Synopses & Reviews
Written by a professional game writers who also teaches his craft, Lee Sheldon combines his experience and expertise in this updated edition of CHARACTER DEVELOPMENT AND STORYTELLING FOR GAMES. New examples, new game types, and new challenges throughout the text highlight the fundamental importance of characters and storytelling in every type of game. Sheldon emphasizes the importance of creative instinct and listening to the inner voice that guides successful game designers and writers. Join him on his quest to instruct, inform, and maybe even inspire your next great game.
About the Author
Lee Sheldon is Associate Professor and Co-Director of the Games and Simulation Arts and Sciences program at Rensselaer Polytechnic Institute. He has written and designed more than two dozen commercial and applied video games and MMOs. His most recent book from Course Technology PTR is The Multiplayer Classroom: Designing Coursework as a Game. Lee began his academic career at Indiana University, where he instituted the practice of designing classes as multiplayer games, and wrote and designed the alternate reality games in the Skeleton Chase series. Most recently, Lee was lead writer/designer on three games based on Agatha Christie novels, lead writer on Star Trek: Infinite Space, and lead writer on Zynga's Facebook game Indiana Jones Adventure World and an upcoming Kinect game for Harmonix. He is head of the team that is building the Emergent Reality Lab at Rensselaer, a mixed reality space for research and education; lead writer and design consultant on a game teaching math; and lead writer/designer of games teaching Chinese and business ethics. Before his career in video games, Lee wrote and produced over 200 popular television shows, including Star Trek: The Next Generation and Charlie's Angels.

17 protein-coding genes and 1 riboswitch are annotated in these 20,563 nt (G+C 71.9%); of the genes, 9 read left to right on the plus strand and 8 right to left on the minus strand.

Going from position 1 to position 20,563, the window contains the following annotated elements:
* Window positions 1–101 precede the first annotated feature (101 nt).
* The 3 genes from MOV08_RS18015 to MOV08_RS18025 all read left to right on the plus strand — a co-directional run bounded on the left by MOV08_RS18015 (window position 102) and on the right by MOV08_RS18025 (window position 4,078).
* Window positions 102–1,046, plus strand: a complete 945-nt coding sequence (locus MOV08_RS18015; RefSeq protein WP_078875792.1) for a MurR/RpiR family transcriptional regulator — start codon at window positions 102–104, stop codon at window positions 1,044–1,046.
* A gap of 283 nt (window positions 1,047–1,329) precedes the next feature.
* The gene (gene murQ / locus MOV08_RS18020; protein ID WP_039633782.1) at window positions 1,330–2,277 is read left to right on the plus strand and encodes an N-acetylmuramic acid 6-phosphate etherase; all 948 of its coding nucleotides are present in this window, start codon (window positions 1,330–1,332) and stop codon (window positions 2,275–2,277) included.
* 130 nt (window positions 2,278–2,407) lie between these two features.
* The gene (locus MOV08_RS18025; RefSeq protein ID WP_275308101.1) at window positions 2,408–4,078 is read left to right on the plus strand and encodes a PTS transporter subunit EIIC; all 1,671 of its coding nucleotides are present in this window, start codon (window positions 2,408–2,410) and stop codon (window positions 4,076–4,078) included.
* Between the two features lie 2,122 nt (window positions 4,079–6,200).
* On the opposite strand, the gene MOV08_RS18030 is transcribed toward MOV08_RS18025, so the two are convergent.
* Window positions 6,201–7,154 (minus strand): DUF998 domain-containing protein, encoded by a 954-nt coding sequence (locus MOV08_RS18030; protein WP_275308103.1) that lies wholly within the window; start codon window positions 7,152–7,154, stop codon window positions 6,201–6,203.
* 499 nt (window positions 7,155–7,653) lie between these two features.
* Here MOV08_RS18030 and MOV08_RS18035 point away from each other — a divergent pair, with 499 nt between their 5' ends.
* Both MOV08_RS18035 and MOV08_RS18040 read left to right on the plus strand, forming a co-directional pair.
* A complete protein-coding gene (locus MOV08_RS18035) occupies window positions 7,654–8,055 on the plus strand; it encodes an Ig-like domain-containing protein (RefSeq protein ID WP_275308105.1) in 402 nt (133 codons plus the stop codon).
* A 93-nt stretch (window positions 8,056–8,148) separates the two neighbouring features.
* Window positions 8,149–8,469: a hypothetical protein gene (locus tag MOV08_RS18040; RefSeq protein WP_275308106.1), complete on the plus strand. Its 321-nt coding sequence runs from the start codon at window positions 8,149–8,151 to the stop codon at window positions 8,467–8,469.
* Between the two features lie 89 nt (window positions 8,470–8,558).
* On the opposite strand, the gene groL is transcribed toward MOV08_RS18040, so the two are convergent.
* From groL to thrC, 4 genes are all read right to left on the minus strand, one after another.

Table of Contents
Introduction. Part I. BACKGROUND. 1. Myths and Equations. 2. The Story Remains the Same. Part II. CREATING CHARACTERS. 3. Respecting Characters. 4. Character Roles. 5. Character Traits. 6. Character Encounters. Part III. TELLING STORY. 7. Once Upon a Time. 8. Respecting Story. 9. Bringing the Story to Life. 10. Story Chiropractics. 11. Editing. 12. The Roots of a New Storytelling. 13. Modular Storytelling. Part IV. GAMES PEOPLE PLAY TODAY. 14. Types vs. Genres. 15. Console Games. 16. Casual Games. 17. Social Games. 18. Virtual Worlds. 19. Applied (Serious) Games. 20. Real World Games. Part V. REFLECTIONS. 21. The Responsible Writer. Part VI. APPENDICES. Appendix A. Opinionated Bibliography. Appendix B. Developer Primer on Building Writing Teams. Index.